FAIRFIELD COUNTY, SC (WIS) - There's outrage brewing in Fairfield County after a controversial comment by a county councilman.
Councilman Mikel Trapp made racial comments during a meeting last week but video of the exchange has just surfaced and some taxpayers say skin color has no place in county politics.
"You're supposed to be representing all of your district – both black and white," Darlene Johnson said at a council meeting on Tuesday night. "It doesn't matter who brought the complaint. The complaint exists. Treat it as a legitimate complaint."
Beth Jenkins with the group Saving Fairfield said she's still surprised by the answer she got from Trapp just the other night.
"It's wrong, and that's what it's about," Jenkins said. "It's about right or wrong. It's not about color. The response was flooring. It was absolutely flooring from an elected county official."
In 2013, WIS discovered Fairfield County paid Trapp $26,806 for college tuition.
Those taxpayer dollars paid for Trapp's books, fees, and tuition to Columbia College, a private liberal arts college for women.
A July 2013 opinion called the tuition payments "suspect" and something Fairfield County had no legal right to do.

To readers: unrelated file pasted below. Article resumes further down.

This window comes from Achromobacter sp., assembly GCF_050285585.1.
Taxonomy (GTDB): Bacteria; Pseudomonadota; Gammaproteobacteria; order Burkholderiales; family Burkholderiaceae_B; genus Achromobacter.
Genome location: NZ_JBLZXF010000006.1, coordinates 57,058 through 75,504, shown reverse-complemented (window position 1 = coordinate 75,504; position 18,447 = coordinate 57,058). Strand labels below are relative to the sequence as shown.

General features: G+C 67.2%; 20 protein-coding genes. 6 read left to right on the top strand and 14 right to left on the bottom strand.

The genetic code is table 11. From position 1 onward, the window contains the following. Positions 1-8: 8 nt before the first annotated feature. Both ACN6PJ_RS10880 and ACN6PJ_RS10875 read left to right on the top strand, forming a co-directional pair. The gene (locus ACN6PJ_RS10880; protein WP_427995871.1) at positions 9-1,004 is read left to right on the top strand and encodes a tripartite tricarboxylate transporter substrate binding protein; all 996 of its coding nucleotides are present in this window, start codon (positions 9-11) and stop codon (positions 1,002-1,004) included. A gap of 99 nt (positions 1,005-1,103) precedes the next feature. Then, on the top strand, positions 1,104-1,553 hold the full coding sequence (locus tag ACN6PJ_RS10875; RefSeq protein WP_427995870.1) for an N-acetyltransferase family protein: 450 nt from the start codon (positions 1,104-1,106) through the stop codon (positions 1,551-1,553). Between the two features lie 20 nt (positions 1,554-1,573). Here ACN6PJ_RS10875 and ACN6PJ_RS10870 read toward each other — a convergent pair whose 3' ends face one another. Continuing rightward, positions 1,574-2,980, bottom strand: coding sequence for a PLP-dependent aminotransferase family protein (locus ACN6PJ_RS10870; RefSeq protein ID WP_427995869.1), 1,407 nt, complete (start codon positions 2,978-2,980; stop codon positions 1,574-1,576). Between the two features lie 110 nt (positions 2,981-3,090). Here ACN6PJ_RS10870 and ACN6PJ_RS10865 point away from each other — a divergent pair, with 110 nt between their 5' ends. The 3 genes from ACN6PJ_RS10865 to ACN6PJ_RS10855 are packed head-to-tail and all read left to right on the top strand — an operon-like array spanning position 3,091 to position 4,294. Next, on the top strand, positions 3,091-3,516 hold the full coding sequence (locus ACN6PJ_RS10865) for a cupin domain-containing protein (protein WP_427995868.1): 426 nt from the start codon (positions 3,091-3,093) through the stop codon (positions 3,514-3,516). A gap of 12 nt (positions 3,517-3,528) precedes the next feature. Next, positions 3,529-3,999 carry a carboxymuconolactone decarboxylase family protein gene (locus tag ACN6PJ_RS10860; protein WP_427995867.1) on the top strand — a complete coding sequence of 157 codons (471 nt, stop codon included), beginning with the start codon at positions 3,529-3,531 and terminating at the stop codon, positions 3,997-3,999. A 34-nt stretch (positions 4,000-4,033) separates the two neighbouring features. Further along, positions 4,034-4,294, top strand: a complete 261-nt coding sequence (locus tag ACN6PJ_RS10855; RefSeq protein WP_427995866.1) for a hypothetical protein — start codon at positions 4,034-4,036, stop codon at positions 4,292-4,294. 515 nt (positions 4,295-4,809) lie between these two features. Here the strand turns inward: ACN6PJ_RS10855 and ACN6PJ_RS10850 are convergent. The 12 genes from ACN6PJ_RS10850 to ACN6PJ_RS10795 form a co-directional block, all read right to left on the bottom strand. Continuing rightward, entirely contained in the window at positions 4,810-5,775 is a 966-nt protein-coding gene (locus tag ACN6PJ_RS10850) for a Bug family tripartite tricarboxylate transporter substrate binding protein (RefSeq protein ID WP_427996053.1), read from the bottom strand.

Since then, Trapp has been paying the county back month-by-month out of his county paychecks but just last week, Jenkins asked Trapp if the payments would continue if the councilman was voted out in a March election.
Trapp told Jenkins his next payment would be on "the first of never," but that's not why the exchange is sparking outrage.
"You keep mentioning the citizens and taxpayers," Trapp said. "The only citizens and taxpayers I see come to that mic was white. I haven't seen any blacks come and complain about tuition reimbursement."
Trapp continued by saying 60 percent of the county is African-American and he hadn't heard complaints about his tuition repayment from any of them only from white people.
Jeff Schaffer, who is also part of Saving Fairfield, said holding politicians accountable isn't a race issue.
"To say something of such a nature to a public audience he doesn't address the people like he cares for us," Schaffer said. "The African-American community does care, and at that meeting, people were shaking their heads in disbelief."
Trapp would not comment other than reminding WIS that the payments he's been making to pay back the county are voluntary and not court ordered.
When asked him if he truly plans to stop payments Trapp he said that's a decision he and his attorney will have to make. Trapp declined to comment on how much of the roughly $27,000 he's paid back so far.
Trapp is facing two opponents in the upcoming March 3 election.
Schaffer and Jenkins hope taxpayers will get engaged, learn about the candidates and vote on Election Day to make the county better.